The worst crisis to hit the dairy industry in 20 years has ended, as far as commodity markets are concerned.
However, most non-aligned milk producers are far from breaking even and will continue to lose money until 2017.
Our latest forward price projections show spring 2017 prices at 27-28p/litre.
The top quarter of dairy farmers should be profitable by early spring, while average farms will take longer.
So what have we learned from the dairy crisis?
1 Farmers have survived, but with collateral damage
Virtually all our clients have survived the crisis by becoming more competitive and resilient, but there is a lot of balance sheet collateral damage – mainly higher borrowings – and businesses will take a long time to recover.
The crisis showed that the milk price can fall through previously unimaginable thresholds.
Businesses may have survived but only just, and it may be several months before the full picture emerges.
For example, we won’t know how many will quit at, or just after, housing this autumn. As well as the balance sheet impact, morale, optimism, and belief in the sector have also received hefty knocks.
2 Processors will ditch farmers
There can be too much milk, and processors will introduce schemes to mitigate volume, such as A and B pricing.
The jury is still out on these – some are quickly reflecting higher market values for the likes of cream or spot milk, others aren’t doing so quite as much.
We also know that processors will ditch suppliers, if they can, when they have too much milk.
So the downturn has also highlighted the value of a good contract, especially those allowing a farmer to produce as much milk as he likes, which will be paid at one price (for example, Arla/Muller), compared with one where volumes are arbitrarily constrained or penalised.
Anyone contemplating a return to block calving must also consider the market of the past two years in terms of seasonality, processors’ demand for milk and treatment of suppliers in peaks and troughs. Getting it wrong can severely affect cash flow and profit.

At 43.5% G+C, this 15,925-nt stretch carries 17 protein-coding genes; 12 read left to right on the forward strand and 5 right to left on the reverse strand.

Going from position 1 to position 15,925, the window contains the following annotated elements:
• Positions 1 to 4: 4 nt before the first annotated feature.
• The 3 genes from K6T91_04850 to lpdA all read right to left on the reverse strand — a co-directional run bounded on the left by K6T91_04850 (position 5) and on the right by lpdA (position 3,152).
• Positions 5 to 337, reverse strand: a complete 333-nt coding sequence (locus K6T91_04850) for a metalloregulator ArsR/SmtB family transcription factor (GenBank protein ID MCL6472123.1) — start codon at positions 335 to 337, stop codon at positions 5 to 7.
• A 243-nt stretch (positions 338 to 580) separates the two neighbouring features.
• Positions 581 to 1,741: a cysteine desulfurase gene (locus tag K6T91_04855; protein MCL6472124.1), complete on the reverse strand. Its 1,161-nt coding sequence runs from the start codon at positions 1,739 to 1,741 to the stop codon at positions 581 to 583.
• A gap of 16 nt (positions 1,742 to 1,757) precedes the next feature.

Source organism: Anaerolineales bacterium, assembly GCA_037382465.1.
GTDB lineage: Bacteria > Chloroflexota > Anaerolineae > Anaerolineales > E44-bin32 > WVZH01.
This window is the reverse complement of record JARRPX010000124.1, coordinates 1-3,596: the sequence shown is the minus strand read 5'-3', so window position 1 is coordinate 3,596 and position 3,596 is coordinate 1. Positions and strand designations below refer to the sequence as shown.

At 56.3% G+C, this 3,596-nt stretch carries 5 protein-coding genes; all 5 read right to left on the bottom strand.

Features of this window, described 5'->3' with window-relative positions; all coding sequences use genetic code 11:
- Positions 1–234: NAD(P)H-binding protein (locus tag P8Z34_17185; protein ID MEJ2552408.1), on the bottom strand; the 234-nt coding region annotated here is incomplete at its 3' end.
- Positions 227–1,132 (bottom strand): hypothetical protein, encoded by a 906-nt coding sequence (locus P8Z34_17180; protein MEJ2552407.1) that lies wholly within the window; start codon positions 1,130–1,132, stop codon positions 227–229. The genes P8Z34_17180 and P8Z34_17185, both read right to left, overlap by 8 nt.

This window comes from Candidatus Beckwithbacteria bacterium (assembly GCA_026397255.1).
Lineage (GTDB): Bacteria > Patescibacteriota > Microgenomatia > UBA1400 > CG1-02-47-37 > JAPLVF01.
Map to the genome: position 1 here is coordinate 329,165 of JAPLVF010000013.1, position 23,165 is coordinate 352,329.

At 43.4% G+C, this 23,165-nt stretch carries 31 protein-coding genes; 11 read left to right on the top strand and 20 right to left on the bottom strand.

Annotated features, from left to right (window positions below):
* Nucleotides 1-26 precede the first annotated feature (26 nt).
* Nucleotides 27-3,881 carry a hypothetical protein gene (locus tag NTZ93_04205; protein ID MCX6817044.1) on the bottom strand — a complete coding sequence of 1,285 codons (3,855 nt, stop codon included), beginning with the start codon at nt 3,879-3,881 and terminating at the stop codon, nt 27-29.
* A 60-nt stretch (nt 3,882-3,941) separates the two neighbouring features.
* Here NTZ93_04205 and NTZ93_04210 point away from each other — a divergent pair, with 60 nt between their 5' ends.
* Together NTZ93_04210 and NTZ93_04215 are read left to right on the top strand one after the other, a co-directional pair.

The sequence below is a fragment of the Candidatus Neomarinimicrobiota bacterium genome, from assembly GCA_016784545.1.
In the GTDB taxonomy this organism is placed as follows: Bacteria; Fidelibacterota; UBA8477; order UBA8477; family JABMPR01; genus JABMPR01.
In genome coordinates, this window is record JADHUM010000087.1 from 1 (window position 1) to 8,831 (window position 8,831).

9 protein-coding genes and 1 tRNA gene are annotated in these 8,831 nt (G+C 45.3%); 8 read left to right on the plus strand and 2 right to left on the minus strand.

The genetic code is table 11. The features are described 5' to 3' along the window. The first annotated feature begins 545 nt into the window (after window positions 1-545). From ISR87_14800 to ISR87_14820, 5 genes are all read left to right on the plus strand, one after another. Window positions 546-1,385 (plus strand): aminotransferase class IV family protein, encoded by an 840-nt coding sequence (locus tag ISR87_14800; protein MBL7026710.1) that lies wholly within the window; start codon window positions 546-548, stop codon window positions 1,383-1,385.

3 Cost-cutting is possible, even when it looks impossible
Against the odds, farmers have managed to cut costs, with many taking 4-5p/litre out, mainly because feed costs were low through the crisis.
Others have challenged rents, achieving reductions of around £125/ha. Joining benchmarking groups to learn how to reduce costs has helped many.
It has been challenging to increase the quality of home-produced forage this year, and a weakened pound will increase bought-in feed costs.
Tight cash flows and maxed-out overdrafts mean it will be difficult to buy feed and stock to increase output to capitalise on the higher prices when they come.
Having too many heifers has made it a struggle for some farms when finances have been tight – the enterprise can divert working capital and make cash even tighter.
We have also learned that cutting output in a bid to cut costs needs very careful appraisal and can be counterproductive. When you cut output you have to make even greater cuts to costs, especially in overheads, in order to get any real benefit.
Our top clients who have invested in holding output are now well-placed to profit from the upturn.
4 Mental resilience is important
It’s been an immensely difficult time for farmers, knowing they will lose money every day they work. Mental support has been as important as financial support, and sharing worries and problems has been crucial through the downturn.
This is not an easy topic, especially for tough and silent types. Some of the best group work I did this last year was with a specialist coach looking at how to deal with “lose, lose” decision-making.
5 Farmers need to be business resilient too
Survivors have become far more financially literate, from dealing with banks to preparing budgets, cash flows and demonstrating financial control. Winners must be financially literate. Build on these skills and don’t rely on a consultant to prop up your business with reports for the bank – it’s your business!
6 Farmers must prepare for the unexpected
The downturn has taught us that markets can open or close overnight, nothing can be taken for granted – Russia and China are prime examples.
Businesses have to try and be ready for whatever is thrown at them, including Brexit and an assumption that there will be no area payments after 2020.
7 Managing risk is important
Producers must mitigate risk by adopting the best system for their farm’s location and resources, and by getting into the right supply chain, suiting their production profile, milk quality and attitude to risk.
Milk buyers also need to be pressed for the development of contract options to mitigate farmgate risk – for example, fixing a proportion of milk cheques forward – this is already being done in Ireland and others need to catch up.
Advice for the future
- As milk prices rise, it might be tempting to relax a bit but now is the time to review the business
- Watch heifer numbers – examine breeding policies
- Plan, plan and plan again if any changes are contemplated
- Watch for contract developments which may help reduce farmgate price risk
- Join a benchmarking group – it will help
John Allen is managing partner at Kite Consulting